High School Baseball

SOLO FLIGHT

Tompkins baseball is Katy ISD’s last team standing, earns 1st regional semifinal appearance

By Dennis Silva II, Sports Editor
Posted 5/22/21

Tompkins’ baseball team added another chapter to a storybook season Saturday afternoon with a 5-0 Game 3 regional quarterfinal win over Cy-Fair at Tomball Memorial High.

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High School Baseball

SOLO FLIGHT

Tompkins baseball is Katy ISD’s last team standing, earns 1st regional semifinal appearance

Posted

TOMBALL—Tompkins’ baseball team added another chapter to a storybook season Saturday afternoon with a 5-0 Game 3 regional quarterfinal win over Cy-Fair at Tomball Memorial High.

In winning a do-or-die Game 3 for the second straight playoff series, the Falcons earned their 31st win, continuing to eclipse their previous program-best single-season mark of 26. But even more significant, No. 31 booked their first trip to the regional semifinals.

“We got a lot of firsts this year,” coach Kyle Humphreys said. “Thirty wins. Now the regional semis. It’s a credit to our pitching staff. We’re going to hit, but our pitching is going to have to be good. We put up a lot of zeroes this week.”

Indeed, Tompkins (31-7-1) outscored a gritty Cy-Fair club, 12-1, to advance to next week’s Class 6A Region III semifinals against Strake Jesuit. In doing so, the Falcons showed off a deep pitching rotation.

In a Game 1 7-0 win in Tomball on May 20, junior left-hander Solomon Rotberg threw a complete-game shutout, striking out six and walking one while allowing four hits in seven innings. In a 1-0 Game 2 loss the following night in Cypress, only the second time thisl season the Falcons have been shutout, sophomore left-hander Ty Dagley and junior right-hander Trevor Esparza combined to allow one unearned run on two hits while striking out five and walking six.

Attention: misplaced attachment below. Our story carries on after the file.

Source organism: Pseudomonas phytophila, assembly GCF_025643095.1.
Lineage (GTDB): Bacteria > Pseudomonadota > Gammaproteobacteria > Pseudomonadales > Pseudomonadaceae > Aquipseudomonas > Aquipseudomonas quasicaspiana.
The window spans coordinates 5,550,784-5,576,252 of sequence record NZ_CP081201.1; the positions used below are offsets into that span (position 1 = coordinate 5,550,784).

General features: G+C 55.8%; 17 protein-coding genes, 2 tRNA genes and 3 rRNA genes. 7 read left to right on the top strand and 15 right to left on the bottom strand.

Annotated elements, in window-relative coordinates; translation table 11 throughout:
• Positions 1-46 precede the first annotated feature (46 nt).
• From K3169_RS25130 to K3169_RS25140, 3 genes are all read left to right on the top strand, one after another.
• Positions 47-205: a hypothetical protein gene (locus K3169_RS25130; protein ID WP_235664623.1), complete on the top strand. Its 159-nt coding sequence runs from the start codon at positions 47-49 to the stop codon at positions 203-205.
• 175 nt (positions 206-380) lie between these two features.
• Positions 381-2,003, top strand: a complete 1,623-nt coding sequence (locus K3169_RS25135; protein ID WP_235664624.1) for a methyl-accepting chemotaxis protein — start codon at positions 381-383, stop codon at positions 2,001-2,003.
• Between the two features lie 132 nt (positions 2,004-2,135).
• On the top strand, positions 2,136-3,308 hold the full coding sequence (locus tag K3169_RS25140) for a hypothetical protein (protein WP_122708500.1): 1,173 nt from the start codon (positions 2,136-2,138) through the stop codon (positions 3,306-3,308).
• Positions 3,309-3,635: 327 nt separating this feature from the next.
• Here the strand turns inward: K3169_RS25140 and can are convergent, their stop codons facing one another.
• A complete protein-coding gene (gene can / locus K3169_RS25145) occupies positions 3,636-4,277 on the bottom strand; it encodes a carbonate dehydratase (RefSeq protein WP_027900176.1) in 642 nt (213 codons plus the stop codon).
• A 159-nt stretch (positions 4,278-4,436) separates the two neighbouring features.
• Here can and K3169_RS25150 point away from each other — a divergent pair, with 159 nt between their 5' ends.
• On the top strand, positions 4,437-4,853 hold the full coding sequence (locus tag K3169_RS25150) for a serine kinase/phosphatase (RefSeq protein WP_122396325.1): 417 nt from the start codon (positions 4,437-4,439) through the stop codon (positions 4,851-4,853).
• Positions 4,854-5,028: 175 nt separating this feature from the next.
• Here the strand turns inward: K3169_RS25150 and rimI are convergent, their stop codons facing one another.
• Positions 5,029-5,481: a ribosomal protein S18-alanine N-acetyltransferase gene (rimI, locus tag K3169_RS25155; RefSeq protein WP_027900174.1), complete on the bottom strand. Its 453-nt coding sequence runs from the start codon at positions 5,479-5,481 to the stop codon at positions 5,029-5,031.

In the crucial Game 3 win, junior right-hander Michael DeBattista threw six innings for the win, allowing no runs on five hits while striking out five and walking two. Junior left-hander Jace Laviolette pitched the seventh, striking out two and allowing two hits.

“Shout-out to our pitching,” senior shortstop Graiden West said. “No earned runs through the entire series. That’s what we need to win games. They threw strikes, they limited walks. That’s huge. They didn’t let too many free bases, and that’s what we need. Teams will try to steal on us and get ahead on us, and our pitching shut that down.”

DeBattista, who had an up-and-down early part of the season, was impressive. He threw strikes, mixed pitches well and was commended by Humphreys for his work holding runners from extra bases. Despite an infection on his finger that caused DeBattista’s velocity to dwindle late, Cy-Fair hardly threatened against him.

“I knew they’re aggressive hitters, so I tried to get ahead, locate my fastball early. Not walk anybody,” DeBattista said. “I had a job to do. I feel pretty happy about how I did. Early in the season, I was down on myself a bit with how I was pitching. I feel like I’ve improved, and right now I have the confidence in myself to perform whenever I need to.”

He had more than enough help at the plate.

After a bizarre offensive performance in which they struck out five times and only had two hits against Bobcats ace Gray St. Amant in Game 2, the Falcons were aggressive and potent against right-hander Jonathon Burrer.

West got it started with a no-doubt shot to deep left field to lead off the second inning, his fifth homer of the season.

“I saw first-pitch fastball right down the middle,” West said. “I let it loose. Crack the game open, get it started. We were looking for first-pitch fastball. We obviously hopped on it. Lots of doubles, lots of extra-base hits today. That was our approach. We needed some momentum, so we got some right there.”

It was an avalanche from there. Junior Tyler Brownlee scored on an error. Junior Jack Little had an RBI double and RBI single. Senior Patrick Chastain had a perfectly-executed run-scoring sacrifice bunt.

In all, Tompkins had 10 hits, led by sophomore Drew Markle going 3-for-4.

“(In Game 2), they threw their best guy, and props to him. He threw a great game,” Markle said. “But I think our mindset just changed. We did what we needed to do to score runs. I knew (Burrer) was going to go fastball-in. I knew he’d break his stuff away, My approach was to take it away, take it up the middle. They left some off-speed on the inside I was able to pull.”

Another key for Tompkins was limiting Cy-Fair in the running game. The Bobcats had just four stolen bases in the three games.

The Falcons’ defense and pitching were conscientious about playing the drag bunt and keeping the lead-off hitter from reaching base. In Game 3, the Bobcats’ lead-off hitter reached base in only three of seven innings.

After Cy-Fair eliminated Tompkins in the regional quarters two years—with Tompkins winning Game 1 in decisive fashion before dropping the next two games—the Falcons exacted sweet revenge. And now they’ve earned the right to keep playing as Katy ISD’s lone team left standing.

“It’s a great program to be a part of,” West said. “Coach Humphreys does a great job, man. I’m excited to be a part of history. This is awesome.”

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